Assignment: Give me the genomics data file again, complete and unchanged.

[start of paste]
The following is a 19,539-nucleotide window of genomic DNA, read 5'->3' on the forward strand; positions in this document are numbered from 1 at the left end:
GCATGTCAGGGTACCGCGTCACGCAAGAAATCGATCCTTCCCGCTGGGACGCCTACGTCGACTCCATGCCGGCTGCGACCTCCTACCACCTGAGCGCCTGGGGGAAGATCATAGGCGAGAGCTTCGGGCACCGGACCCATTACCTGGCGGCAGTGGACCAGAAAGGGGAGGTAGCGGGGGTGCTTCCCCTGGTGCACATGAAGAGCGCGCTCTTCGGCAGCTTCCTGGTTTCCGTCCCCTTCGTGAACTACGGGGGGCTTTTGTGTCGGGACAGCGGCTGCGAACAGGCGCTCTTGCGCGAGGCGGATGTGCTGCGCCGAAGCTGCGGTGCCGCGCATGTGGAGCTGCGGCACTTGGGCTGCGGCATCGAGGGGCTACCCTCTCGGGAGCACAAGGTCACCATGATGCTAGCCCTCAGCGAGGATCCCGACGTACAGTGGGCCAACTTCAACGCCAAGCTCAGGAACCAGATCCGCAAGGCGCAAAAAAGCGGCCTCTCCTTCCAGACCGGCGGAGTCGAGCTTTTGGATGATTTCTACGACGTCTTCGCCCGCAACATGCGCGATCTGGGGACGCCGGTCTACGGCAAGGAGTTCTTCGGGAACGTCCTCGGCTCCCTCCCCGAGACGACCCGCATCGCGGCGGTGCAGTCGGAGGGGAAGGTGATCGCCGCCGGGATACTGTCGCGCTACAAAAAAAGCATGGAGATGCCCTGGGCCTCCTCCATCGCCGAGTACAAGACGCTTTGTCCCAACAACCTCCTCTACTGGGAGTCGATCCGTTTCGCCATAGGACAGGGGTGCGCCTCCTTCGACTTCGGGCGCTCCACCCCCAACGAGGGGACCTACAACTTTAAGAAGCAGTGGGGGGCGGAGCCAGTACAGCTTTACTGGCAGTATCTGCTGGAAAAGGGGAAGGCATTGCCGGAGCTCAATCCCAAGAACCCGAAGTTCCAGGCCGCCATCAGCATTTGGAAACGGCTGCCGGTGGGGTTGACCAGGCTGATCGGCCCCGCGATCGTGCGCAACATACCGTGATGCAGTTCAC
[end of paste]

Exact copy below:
The following is a 19,539-nucleotide window of genomic DNA, read 5'->3' on the forward strand; positions in this document are numbered from 1 at the left end:
GCATGTCAGGGTACCGCGTCACGCAAGAAATCGATCCTTCCCGCTGGGACGCCTACGTCGACTCCATGCCGGCTGCGACCTCCTACCACCTGAGCGCCTGGGGGAAGATCATAGGCGAGAGCTTCGGGCACCGGACCCATTACCTGGCGGCAGTGGACCAGAAAGGGGAGGTAGCGGGGGTGCTTCCCCTGGTGCACATGAAGAGCGCGCTCTTCGGCAGCTTCCTGGTTTCCGTCCCCTTCGTGAACTACGGGGGGCTTTTGTGTCGGGACAGCGGCTGCGAACAGGCGCTCTTGCGCGAGGCGGATGTGCTGCGCCGAAGCTGCGGTGCCGCGCATGTGGAGCTGCGGCACTTGGGCTGCGGCATCGAGGGGCTACCCTCTCGGGAGCACAAGGTCACCATGATGCTAGCCCTCAGCGAGGATCCCGACGTACAGTGGGCCAACTTCAACGCCAAGCTCAGGAACCAGATCCGCAAGGCGCAAAAAAGCGGCCTCTCCTTCCAGACCGGCGGAGTCGAGCTTTTGGATGATTTCTACGACGTCTTCGCCCGCAACATGCGCGATCTGGGGACGCCGGTCTACGGCAAGGAGTTCTTCGGGAACGTCCTCGGCTCCCTCCCCGAGACGACCCGCATCGCGGCGGTGCAGTCGGAGGGGAAGGTGATCGCCGCCGGGATACTGTCGCGCTACAAAAAAAGCATGGAGATGCCCTGGGCCTCCTCCATCGCCGAGTACAAGACGCTTTGTCCCAACAACCTCCTCTACTGGGAGTCGATCCGTTTCGCCATAGGACAGGGGTGCGCCTCCTTCGACTTCGGGCGCTCCACCCCCAACGAGGGGACCTACAACTTTAAGAAGCAGTGGGGGGCGGAGCCAGTACAGCTTTACTGGCAGTATCTGCTGGAAAAGGGGAAGGCATTGCCGGAGCTCAATCCCAAGAACCCGAAGTTCCAGGCCGCCATCAGCATTTGGAAACGGCTGCCGGTGGGGTTGACCAGGCTGATCGGCCCCGCGATCGTGCGCAACATACCGTGATGCAGTTCAC